Reinforce letter identification using senses and movement, e.g. let your child play with fridge magnet letters, make the letter out of clay, cut it out of various tactile materials, colour it in, draw a picture or make a movement associated with that letter. Point out letters on products when you’re out shopping, read street names and decode billboard ads to introduce your child to the printed word. Start exposing your child to more text-rich books (short words or sentences alongside pictures) and make sure they are familiar with the basics of holding a book, turning the pages, reading from left to right, top to bottom, and from beginning to end.
Once your child has grasped the connection between sounds and the printed word, start by giving them three-letter words to sound out and blend, e.g. /c/-/a/-/t/ = cat. Follow it up with short high-frequency sight words (words they recognise without having to sound them out) such as and, or, is, are, I, she, he, at, etc. to lay the foundation for reading sentences more fluently.
Children quickly learn to recognise frequently used words. Mastering a basic set of ‘sight words’ accelerates reading speed and facilitates the process of reading. Young children have a short working memory; some studies set that ‘window’ of retention of meaning at around 8 seconds. In other words, if your child spends too long trying to decode the words, they literally may have forgotten what happened earlier in the sentence by the time they reach the end of it. Sight words allow the brain to retain information long enough while reading to make meaning of a sentence.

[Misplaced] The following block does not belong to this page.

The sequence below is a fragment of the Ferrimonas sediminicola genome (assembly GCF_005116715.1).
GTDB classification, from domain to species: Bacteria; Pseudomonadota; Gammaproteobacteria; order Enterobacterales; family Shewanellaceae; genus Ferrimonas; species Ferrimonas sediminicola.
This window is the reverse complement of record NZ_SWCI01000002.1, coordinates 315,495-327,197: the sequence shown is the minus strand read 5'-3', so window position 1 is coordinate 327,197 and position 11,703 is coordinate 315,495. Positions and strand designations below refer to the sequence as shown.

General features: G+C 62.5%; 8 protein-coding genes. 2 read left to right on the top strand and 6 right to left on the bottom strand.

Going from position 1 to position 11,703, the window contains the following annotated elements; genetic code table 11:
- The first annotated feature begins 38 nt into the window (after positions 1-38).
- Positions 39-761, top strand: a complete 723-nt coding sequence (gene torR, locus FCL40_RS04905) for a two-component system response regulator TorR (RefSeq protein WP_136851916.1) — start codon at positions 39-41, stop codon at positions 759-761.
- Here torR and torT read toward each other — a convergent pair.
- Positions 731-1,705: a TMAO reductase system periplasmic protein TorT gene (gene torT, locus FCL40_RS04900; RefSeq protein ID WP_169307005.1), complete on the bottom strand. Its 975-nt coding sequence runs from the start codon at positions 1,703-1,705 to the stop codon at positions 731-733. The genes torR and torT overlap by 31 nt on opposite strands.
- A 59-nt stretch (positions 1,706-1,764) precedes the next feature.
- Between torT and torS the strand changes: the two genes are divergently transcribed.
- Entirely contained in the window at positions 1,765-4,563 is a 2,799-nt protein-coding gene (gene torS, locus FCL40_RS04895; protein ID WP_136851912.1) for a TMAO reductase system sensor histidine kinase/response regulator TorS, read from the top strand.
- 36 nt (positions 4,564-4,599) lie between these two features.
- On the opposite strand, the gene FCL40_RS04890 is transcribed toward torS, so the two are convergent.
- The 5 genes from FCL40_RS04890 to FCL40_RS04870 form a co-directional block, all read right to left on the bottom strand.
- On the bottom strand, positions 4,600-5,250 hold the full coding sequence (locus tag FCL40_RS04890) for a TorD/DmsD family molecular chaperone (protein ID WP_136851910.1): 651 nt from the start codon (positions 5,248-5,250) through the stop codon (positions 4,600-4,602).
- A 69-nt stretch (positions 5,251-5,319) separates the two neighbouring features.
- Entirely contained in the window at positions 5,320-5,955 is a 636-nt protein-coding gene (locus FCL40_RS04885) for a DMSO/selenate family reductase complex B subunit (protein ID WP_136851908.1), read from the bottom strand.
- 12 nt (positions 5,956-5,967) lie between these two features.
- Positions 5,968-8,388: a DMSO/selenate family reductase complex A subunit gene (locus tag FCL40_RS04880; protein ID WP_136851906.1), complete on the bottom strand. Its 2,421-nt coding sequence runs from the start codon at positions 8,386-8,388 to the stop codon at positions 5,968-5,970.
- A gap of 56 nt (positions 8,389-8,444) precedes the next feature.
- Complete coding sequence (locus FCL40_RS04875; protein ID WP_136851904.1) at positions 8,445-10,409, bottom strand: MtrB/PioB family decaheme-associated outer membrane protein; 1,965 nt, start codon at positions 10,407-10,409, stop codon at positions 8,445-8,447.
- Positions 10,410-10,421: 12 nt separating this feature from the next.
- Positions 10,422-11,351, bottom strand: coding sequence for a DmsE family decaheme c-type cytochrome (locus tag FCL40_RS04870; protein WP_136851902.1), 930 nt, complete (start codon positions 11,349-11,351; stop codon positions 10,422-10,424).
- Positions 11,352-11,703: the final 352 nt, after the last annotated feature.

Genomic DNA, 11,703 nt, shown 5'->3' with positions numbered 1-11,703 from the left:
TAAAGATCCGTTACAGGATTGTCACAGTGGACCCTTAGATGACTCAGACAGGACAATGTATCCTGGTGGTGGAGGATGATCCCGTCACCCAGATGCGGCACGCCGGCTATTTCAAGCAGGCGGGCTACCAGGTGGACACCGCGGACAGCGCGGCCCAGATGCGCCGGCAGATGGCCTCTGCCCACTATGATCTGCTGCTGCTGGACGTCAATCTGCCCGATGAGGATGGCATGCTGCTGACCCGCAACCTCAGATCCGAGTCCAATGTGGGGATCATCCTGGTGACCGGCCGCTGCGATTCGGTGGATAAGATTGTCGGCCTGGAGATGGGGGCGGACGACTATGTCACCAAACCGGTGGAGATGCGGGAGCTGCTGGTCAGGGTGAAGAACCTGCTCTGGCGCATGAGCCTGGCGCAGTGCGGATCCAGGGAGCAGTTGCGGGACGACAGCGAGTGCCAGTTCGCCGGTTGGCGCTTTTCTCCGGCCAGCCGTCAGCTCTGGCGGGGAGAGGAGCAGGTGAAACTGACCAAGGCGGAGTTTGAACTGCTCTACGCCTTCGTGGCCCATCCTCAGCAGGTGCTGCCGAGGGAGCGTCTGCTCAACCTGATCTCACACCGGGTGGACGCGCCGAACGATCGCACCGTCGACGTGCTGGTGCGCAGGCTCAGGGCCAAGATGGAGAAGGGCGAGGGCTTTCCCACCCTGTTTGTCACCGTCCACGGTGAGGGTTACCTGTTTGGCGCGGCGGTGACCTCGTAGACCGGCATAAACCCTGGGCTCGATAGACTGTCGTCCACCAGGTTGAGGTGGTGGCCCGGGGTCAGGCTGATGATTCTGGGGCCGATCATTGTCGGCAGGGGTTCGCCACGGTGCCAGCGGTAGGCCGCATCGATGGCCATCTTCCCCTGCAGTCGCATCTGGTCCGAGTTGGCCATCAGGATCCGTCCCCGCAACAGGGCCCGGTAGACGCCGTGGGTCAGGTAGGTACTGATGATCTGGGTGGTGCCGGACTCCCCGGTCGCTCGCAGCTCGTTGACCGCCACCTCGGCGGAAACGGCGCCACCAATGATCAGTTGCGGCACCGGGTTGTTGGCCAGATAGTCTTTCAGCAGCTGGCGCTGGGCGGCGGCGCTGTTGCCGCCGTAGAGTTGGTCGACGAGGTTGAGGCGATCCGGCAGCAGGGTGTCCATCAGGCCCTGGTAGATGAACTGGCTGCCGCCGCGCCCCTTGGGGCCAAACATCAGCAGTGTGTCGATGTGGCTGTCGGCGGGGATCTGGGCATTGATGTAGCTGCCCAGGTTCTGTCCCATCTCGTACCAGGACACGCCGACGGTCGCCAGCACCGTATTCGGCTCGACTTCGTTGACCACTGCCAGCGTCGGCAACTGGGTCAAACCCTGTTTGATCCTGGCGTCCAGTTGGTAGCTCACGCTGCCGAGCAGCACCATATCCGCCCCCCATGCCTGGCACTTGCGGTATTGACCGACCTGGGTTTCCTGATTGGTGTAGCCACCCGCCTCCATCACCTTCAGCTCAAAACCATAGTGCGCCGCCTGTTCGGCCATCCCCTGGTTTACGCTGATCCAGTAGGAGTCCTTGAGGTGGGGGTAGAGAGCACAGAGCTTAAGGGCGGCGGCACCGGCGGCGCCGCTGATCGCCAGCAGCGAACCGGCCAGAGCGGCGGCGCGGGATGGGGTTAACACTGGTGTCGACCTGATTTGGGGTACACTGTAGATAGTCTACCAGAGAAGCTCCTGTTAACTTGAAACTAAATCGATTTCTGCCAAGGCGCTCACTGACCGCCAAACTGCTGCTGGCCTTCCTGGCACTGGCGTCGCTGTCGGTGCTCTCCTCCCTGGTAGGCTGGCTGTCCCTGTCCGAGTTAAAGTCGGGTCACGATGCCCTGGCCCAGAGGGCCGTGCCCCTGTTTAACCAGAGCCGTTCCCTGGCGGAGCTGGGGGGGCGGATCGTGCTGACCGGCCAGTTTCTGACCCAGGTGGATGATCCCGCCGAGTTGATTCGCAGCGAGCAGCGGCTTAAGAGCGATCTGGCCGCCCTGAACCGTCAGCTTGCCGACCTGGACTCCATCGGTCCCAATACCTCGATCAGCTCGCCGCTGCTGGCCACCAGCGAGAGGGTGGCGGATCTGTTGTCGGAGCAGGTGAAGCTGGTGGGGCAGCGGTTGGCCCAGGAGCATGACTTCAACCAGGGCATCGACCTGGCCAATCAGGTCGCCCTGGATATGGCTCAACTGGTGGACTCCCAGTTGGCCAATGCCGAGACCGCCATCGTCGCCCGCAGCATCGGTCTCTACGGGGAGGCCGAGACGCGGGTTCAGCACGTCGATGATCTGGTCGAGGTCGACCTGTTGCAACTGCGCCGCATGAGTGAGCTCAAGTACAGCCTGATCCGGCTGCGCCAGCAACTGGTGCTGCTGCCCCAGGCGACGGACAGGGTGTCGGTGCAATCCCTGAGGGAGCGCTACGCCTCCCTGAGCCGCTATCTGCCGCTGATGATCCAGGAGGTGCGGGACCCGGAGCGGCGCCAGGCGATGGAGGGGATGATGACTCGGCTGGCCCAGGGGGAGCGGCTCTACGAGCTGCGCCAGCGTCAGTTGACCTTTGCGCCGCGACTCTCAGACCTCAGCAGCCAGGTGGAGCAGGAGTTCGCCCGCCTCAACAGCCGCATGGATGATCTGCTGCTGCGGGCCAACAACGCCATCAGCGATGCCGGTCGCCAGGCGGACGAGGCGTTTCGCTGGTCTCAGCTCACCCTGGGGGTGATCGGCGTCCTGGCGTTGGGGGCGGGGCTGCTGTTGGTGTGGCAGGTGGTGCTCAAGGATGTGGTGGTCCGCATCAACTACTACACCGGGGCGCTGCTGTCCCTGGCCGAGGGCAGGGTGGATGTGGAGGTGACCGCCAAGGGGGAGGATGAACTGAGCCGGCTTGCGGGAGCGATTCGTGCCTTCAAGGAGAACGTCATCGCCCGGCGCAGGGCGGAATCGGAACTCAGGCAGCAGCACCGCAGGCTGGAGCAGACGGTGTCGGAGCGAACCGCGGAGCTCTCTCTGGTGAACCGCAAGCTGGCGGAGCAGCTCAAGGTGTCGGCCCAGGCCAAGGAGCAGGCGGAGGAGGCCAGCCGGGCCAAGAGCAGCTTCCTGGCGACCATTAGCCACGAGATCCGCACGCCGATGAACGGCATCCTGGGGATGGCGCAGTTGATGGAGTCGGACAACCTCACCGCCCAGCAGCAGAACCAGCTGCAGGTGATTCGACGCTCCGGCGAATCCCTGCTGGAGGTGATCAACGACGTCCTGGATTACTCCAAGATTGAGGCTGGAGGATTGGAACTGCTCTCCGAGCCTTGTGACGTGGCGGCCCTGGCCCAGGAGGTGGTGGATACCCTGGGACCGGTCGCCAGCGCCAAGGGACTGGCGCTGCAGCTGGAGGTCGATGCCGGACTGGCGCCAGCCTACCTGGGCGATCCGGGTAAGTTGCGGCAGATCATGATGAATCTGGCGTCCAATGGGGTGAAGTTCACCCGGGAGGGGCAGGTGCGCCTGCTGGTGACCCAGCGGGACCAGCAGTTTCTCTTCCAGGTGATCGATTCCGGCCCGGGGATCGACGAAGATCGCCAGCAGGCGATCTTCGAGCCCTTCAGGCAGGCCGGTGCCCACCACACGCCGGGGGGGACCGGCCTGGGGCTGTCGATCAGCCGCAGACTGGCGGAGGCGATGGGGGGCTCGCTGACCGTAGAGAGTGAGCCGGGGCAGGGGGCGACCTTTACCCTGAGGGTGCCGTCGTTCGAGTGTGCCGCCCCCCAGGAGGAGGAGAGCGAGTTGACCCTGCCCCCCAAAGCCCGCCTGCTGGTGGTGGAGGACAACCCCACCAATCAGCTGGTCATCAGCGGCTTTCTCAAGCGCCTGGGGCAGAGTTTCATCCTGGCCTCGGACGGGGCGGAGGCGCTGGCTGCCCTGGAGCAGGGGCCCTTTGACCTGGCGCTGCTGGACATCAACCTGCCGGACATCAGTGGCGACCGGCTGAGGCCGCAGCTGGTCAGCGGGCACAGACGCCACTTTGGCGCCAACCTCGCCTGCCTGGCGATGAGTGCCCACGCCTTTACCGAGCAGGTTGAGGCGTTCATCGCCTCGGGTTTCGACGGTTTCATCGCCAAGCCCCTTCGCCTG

You can splurge on word cards or make your own by writing the letters out large and clear, preferably black on white. If your child shows signs of getting tired, switch to another activity or playtime to avoid overstimulation or boredom. At pre-school stage, their attention span may not be sustainable for long. Praise and a small reward may be ample encouragement, leaving your child happy to try again later.
If you have access to a smartphone, tablet or laptop/desktop computer, check out apps or electronic games that assist with cementing letter and word recognition. There are many guides showing parents how to teach phonics, e.g. https://home.oxfordowl.co.uk/reading/learn-to-read-phonics/, which also includes hundreds of free e-books designed to help your child practise reading. Some internet resources are free.
Why sight words are important
Good early childhood dictionaries, such as the Oxford First Bilingual Dictionary series*, will offer sight word lists appropriate for first-time readers. You will also find many frequency-based vocabulary lists (first 100 words, first 1000 words, etc.) on the internet, or in other children’s dictionaries. These are lists of words that appear the most frequently when reading.
Agglutinative languages, such as isiZulu and isiXhosa, are fully decodable; unlike English where many words don’t follow the basic phonic rules, for example knife. But these languages can be a bit more challenging for children learning to read, as some words are formed by adding other words either to the beginning or end of a root word. This means that the child may need longer to decipher a word and cannot depend on word recognition skills for reading fluency.